20 Jan 2017

Housing and Planning

Empty council houses brought back into use

Almost 150 extra empty council homes were brought back into use during 2016 after the new administration identified the need to reduce the number of vacant properties as a key priority.

 

New procedures within the council’s housing department have enabled the process of re-letting properties to become much quicker, therefore reducing the back log of empty homes in the city.

 

Properties must remain empty for a certain period when a tenancy ends and before a new tenant moves in to carry out necessary works and make sure the incoming tenant has a decent home to start their tenancy.

 

But a lot of work has been done to speed up this process and get homes back into use much quicker.

 

In 2015/16 1,392 council homes were re-let and in the first three quarters of 2016/17 1,068 properties were re-let.

 

During the third quarter of 2015/16 the team reduced the average repair period from 52 days to 38 days for major works and 38 days to 21 days for standard repairs.

 

Councillor Paul Smith, Cabinet Member for Homes and Communities, said: “'Reducing the number of empty homes has the same impact as building more housing.

 

“We have got half way to our target of bringing 250 homes back into use in less than one year. This means more homes available for local people, more rent collected and reduced costs of empty homes.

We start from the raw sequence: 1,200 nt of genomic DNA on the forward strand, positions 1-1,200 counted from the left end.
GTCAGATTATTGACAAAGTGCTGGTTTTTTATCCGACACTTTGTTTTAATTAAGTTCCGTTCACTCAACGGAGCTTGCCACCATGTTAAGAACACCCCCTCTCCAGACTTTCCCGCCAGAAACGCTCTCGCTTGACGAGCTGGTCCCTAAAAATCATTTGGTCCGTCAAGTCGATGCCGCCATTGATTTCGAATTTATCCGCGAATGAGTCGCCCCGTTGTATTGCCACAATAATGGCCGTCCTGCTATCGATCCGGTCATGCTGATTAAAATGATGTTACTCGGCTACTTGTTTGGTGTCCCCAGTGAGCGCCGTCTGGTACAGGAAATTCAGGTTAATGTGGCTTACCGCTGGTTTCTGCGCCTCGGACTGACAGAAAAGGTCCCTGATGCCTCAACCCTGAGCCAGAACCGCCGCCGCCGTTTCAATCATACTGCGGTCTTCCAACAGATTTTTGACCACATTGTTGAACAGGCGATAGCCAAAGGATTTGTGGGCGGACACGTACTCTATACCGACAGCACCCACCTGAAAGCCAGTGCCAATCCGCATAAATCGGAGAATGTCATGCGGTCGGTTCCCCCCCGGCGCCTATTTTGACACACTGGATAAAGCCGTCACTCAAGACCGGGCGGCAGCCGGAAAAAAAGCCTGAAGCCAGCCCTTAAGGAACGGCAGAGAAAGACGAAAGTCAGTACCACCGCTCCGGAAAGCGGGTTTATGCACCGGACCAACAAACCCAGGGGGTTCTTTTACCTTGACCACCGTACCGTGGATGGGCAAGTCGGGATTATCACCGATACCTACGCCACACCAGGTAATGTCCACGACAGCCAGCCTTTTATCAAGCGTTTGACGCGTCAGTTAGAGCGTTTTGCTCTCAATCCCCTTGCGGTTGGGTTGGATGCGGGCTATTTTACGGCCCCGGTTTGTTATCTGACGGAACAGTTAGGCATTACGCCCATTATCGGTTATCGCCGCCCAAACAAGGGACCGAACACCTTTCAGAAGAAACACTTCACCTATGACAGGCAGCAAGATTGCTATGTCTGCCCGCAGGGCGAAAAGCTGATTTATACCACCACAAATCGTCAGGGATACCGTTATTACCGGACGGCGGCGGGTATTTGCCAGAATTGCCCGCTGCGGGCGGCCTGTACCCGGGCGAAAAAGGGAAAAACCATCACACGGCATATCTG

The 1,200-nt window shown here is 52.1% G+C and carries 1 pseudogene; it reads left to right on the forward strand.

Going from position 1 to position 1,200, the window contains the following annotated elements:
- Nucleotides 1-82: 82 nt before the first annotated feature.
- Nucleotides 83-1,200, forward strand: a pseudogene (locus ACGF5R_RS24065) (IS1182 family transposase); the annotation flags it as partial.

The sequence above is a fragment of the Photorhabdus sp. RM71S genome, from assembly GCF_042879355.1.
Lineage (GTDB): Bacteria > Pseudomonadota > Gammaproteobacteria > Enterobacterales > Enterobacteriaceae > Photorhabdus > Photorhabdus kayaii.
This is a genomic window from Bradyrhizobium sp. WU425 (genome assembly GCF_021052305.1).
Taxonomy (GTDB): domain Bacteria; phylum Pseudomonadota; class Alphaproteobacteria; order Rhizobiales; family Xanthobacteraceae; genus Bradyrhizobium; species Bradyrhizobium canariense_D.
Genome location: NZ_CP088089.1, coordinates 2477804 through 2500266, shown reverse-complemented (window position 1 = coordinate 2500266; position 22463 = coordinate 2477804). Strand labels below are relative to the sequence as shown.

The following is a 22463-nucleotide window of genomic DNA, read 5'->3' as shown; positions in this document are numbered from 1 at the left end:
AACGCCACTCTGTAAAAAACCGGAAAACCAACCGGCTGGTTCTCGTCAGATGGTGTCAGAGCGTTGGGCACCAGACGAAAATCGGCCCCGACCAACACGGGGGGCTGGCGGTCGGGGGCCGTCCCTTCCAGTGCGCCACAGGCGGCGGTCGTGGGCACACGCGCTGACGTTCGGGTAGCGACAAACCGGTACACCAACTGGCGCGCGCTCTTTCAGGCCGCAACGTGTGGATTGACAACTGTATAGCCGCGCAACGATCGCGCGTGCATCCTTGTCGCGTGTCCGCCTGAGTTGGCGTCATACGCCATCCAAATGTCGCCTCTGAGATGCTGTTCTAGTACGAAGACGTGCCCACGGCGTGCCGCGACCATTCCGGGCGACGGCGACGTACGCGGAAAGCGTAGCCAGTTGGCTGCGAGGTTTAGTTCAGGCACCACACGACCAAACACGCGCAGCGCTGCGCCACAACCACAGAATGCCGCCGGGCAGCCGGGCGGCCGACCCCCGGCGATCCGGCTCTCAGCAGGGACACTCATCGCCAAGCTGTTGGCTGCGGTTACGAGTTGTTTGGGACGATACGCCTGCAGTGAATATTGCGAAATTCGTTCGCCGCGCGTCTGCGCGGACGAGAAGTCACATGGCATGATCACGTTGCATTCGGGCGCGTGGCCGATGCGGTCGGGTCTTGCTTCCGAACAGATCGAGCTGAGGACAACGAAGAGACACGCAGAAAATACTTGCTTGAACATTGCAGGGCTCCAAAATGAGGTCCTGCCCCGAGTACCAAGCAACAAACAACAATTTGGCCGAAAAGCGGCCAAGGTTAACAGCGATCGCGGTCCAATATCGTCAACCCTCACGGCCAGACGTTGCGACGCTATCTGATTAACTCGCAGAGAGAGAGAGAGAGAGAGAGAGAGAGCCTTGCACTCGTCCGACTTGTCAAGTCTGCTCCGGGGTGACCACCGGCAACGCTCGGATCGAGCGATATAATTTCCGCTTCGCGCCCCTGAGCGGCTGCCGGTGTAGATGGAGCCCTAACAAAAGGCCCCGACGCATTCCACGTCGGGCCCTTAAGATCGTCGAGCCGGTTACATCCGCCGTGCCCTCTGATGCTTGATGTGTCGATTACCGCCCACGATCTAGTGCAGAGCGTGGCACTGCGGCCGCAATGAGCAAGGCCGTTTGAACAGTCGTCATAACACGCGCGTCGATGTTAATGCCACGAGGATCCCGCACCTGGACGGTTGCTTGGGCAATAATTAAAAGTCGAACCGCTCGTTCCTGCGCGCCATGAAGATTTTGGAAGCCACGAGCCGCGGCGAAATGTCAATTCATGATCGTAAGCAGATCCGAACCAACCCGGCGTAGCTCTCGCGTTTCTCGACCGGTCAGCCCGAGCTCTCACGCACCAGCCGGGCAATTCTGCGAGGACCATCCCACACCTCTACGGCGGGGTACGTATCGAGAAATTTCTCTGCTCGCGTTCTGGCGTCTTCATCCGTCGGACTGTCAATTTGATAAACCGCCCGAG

“Having houses sat empty is a ridiculous waste when the city is in the middle of a housing crisis and we have to do all we can to reduce the amount of time properties stand empty.”

The time a property will stay empty will vary depending on the level of works required to bring it up to standard.

 

Sometimes there are also reasons homes may appear empty, for example if the council has to take legal action to end a tenancy when the previous tenant has abandoned the home.

 

The new ways of working in the housing service aim to keep tenants in their homes and reduce ‘unnecessary’ tenancy turn over and failed tenancies.

 

Improvements have also been made to make things more efficient when a tenancy is coming to an end. This involves the inspection process and issues such as managing storage.